By Alan Mattli
In 2007, the satirical online newspaper The Onion published an article which, silly as it was, serves as a perfect summation of Shakespeare adaptations in the post-Olivier era. The piece, titled “Unconventional Director Sets Shakespeare Play In Time, Place Shakespeare Intended”, tells the story of a local theatre director who is intrigued by the thought of staging The Merchant of Venice not on a 19th century Georgia slave plantation or in 1960s Las Vegas but in 16th century Venice – because, after all, “the great thing about Shakespeare is that the themes in his plays are so universal that they can be adapted to about any time and place”.
Which is precisely what people have been doing for decades now: medieval Verona became 1990s California in Baz Luhrmanns dizzying Romeo + Juliet (1996); ancient Rome turned into a Roman-dominated present both in Julie Taymor’s Titus (1999) and Ralph Fiennes’ Coriolanus (2011); Joss Whedon, in his wittily wonderful 2012 interpretation, swiftly moved the action of Much Ado About Nothing into the living room of his Santa Monica villa; and both stagings of Richard III I saw in a theatre had the humpbacked tyrant brandishing a gun instead of a sword, against the backdrop of contemporary and 1970s England respectively.
There is nothing wrong about taking a playful stance on Shakespeare’s settings – if anything, this variability is indeed a testament to the lasting brilliance of the Bard’s plays –, but the fact that this approach seems to have become the dominant mode lends those adaptations that actually stick to the original’s intentions a strangely arresting element of surprise.
Such is the case with Australian director Justin Kurzel’s take on Macbeth, which casts Michael Fassbender as the titular antihero, attaining the favour of King Duncan (David Thewlis) after defeating a rebel uprising in 11th century Scotland. Spurred on by his wife (Mation Cotillard) and three ghostly women’s prophecy that he shall be king, he distances himself from his gentler friend Banquo (Paddy Considine) and plans his bloody ascent to the Scottish throne.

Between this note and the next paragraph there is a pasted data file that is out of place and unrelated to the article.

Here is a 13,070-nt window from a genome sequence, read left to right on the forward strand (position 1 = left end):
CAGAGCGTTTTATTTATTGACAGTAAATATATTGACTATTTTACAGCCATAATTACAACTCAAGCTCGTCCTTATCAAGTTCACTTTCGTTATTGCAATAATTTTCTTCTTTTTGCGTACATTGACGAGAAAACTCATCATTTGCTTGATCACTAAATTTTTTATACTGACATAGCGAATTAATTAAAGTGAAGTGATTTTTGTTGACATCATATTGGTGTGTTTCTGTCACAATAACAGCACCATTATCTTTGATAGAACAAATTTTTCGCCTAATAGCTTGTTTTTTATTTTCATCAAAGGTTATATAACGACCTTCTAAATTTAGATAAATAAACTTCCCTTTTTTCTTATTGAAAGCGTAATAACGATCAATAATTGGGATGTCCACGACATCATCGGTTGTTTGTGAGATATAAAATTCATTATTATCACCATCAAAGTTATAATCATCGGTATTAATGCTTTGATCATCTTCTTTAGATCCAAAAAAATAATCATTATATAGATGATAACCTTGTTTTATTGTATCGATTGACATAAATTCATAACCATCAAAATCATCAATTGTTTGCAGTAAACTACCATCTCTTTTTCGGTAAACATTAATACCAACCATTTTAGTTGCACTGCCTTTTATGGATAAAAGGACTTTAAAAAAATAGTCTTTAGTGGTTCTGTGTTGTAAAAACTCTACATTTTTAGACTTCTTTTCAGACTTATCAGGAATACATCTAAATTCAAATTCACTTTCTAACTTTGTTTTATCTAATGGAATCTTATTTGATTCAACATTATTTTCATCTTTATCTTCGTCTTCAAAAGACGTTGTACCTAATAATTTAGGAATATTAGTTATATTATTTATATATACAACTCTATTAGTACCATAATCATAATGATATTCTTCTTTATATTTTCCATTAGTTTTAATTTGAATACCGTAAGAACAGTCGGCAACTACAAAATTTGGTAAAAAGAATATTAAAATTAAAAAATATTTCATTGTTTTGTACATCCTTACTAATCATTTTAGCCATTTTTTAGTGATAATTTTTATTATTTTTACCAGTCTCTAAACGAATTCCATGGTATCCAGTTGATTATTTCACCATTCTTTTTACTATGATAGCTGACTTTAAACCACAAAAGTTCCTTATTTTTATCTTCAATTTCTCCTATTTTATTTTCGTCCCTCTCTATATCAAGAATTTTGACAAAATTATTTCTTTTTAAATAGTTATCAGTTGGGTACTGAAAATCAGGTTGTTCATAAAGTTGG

Where other adaptations of Shakespeare’s shortest tragedy stress hubris and the cold, unflinching progression of fate, Kurzel narrows the play down to its gritty, gory, primal essence. In keeping with the sparse Highland landscape, there is comparatively little outright dialogue in this version, which mainly relies on its powerful, beautifully colour-enhanced imagery to convey Macbeth’s slow descent into murderous insanity. This is no romantic vision of the Middle Ages – there is stately Dunsinane Castle, yes, but its high walls are cold and grim; the villages we see are ramshackle and boggy; on the battlefield, knights in shining armour are altogether absent, their places taken by screaming warriors caked in mud, blood, and warpaint, a thick layer of barbarism that pervades even the chivalric guise of nobility’s intricate garments. (Lady Macbeth’s royal make-up is not much more than a repetition of the raggery adorning her husband’s face in battle.)
It is no surprise, then, that Michael Fassbender never looks more genuine than when he stands among the bodies of friends and foes, every laboured, misty breath almost fetishised by Kurzel’s effective use of slow motion, which, along with the murky setting, is strongly reminiscent of Nicolas Winding Refn’s Viking tale Valhalla Rising. Although some of his lines fall with a sense of weary inevitability – the “To-morrow and to-morrow and to-morrow” soliloquy sadly belongs to that category –, this is not a problem of acting but one of writing. Apart from Kurzel’s impeccable sense of direction and aesthetics, it is Fassbender’s quiet, controlled performance that assures this Macbeth‘s lasting impression. Him, clad in a king’s robe with an ill-fitting crown on his head, his unsettlingly vacant grin nothing more than a mad, animalistic baring of teeth, murmuring, “O, full of scorpions is my mind”, is not just a haunting image but a pivotal moment in a consummate performance that serves as a stark reminder of the lasting power of Shakespearean drama.
For more reviews (in German), visit www.facingthebittertruth.com.